One of the jobs of the Arts is to create space to explore the human experience, both the everyday and the unimaginable. That, and to entertain.
In Caspar Vandeputte’s award-winning play Sweet Sixteen, Orange Theatre Company has found something that does both. The humour and fun in this production illuminate the serious subject matter with care and compassion.
It’s a story of two sisters, Dunya and Dido. Dunya, about to turn 16, is preparing a talk for her class about suicide. It’s something she knows about: Her sister Dido never made it past fifteen, she committed suicide the day before her 16th birthday. As Dunya rehearses her talk in an imaginary classroom, Dido suddenly appears, allowing the former to confront the deep sadness, but also the resentment and loneliness, she feels as ‘the one left behind’.
Conversations around death are not easy, and they take on a different form when somebody has died by suicide. What do you say? How do you find the words? Caspar Vandeputte’s authentic and personal play confronts our awkwardness with grace and humour. It feels like a step towards normalising the conversation around mental health, which is often stigmatised and misunderstood.
Originally staged in Dutch by De Toneelmakerij, it played in high schools across the Netherlands and was written to address, and talk about, teen suicide.
Last night was the English language premiere, which saw the classroom setting brought to the theatre. The audience, some of whom sit at desks in the classroom onstage, is positioned as the outsider, we are the classmates who don’t know what to say, the friends who can’t look Dunya in the eye, let alone offer her the fellowship and connection she desperately craves after the death of her sister.
Director Belle Van Heerikhuizen and her two actors, Hanna van Vliet and Sigrid ten Napel, create Dunya’s inner landscape with consummate skill. The bright fluorescent lighting (designed by Rob Goudsmit) evokes a school setting but also transports us to the ‘between’ world of Dunya’s imagination, where important questions can be asked, if not answered. Like so many survivors, Dunya wants to know why. Could she have done anything to help?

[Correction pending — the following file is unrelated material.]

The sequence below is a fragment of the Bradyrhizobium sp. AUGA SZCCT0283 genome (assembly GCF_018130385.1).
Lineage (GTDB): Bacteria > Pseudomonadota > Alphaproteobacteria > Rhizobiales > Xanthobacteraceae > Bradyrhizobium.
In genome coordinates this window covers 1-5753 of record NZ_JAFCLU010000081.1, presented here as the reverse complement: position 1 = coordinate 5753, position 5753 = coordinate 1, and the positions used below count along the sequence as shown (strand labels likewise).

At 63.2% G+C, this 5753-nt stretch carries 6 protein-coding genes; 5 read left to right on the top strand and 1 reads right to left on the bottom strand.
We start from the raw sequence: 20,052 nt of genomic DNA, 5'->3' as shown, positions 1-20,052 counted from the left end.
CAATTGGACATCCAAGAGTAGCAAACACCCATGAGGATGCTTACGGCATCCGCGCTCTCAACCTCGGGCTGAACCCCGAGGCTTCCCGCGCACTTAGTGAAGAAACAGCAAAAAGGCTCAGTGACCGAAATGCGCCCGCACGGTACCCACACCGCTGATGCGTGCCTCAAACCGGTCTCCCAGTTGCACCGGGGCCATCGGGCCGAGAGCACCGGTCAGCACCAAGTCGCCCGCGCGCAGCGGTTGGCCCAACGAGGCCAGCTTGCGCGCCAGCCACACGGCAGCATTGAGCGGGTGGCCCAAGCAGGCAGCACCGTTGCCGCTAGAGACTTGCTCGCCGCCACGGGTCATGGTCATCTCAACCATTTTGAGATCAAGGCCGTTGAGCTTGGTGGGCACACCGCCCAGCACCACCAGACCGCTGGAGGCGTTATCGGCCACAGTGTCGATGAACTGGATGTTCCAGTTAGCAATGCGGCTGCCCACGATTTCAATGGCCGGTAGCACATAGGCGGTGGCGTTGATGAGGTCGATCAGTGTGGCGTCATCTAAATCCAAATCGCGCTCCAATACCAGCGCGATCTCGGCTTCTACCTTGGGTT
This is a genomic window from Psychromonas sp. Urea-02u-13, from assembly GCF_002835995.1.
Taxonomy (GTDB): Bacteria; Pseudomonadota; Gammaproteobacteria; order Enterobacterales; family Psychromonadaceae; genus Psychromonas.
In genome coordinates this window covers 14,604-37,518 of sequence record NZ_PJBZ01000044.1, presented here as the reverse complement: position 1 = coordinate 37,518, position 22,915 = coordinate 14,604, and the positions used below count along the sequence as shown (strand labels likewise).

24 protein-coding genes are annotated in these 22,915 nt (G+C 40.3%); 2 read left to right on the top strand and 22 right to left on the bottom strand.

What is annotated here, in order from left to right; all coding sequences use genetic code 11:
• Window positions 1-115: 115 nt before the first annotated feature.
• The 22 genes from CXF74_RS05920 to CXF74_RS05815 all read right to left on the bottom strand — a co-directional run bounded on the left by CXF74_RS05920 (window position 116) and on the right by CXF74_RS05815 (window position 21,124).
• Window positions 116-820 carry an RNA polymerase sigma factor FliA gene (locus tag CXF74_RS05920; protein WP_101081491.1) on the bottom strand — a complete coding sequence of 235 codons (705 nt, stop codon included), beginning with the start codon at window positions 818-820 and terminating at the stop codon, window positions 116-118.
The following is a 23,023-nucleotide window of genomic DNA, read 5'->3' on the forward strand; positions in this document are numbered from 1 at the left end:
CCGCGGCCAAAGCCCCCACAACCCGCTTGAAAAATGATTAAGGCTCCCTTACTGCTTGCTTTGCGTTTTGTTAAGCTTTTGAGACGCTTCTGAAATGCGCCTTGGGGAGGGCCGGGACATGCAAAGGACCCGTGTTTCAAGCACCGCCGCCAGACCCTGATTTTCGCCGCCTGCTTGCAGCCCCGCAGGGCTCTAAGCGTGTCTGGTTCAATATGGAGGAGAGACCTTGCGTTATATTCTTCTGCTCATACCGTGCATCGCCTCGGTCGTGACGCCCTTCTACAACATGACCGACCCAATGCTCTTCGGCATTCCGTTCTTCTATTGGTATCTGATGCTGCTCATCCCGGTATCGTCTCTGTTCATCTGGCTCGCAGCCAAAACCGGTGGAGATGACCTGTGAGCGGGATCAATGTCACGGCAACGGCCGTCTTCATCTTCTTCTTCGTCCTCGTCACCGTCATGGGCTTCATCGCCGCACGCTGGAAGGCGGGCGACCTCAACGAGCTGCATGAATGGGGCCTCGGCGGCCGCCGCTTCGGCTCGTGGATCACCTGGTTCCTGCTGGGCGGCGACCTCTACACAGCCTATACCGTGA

The dynamic between the two performers is intriguing.There’s a truthfulness to the onstage sibling relationship that is very relatable, and the two actors bounce off each other with a deftness and confidence that is a joy to watch. It was interesting to me that Hannna van Vliet as Dunya (who also created the role in Dutch) gives us a very grounded and touching performance, whilst Sigrid ten Napel as Dido, is delightfully quirky, inhabiting a heightened reality that feels entirely at one with her status as a ghost, or a figment of Dunya’s imagination. There’s a lack of contrition from Dido that triggers Dunya. She wants Dido to accept responsibility for the pain she has caused. But the flip side of that gives us an insight into Dunya’s feelings of guilt early on as Dido asks: “Did you ever ask me how I was doing?”.
Sweet Sixteen is funny, relevant and thought-provoking. Hats off to Orange Theatre for continuing to stage work that both showcases new writing, and addresses complex themes. It is a play to be enjoyed, but more importantly, it is a play to be talked about. Velima Dhosty 17th June 2023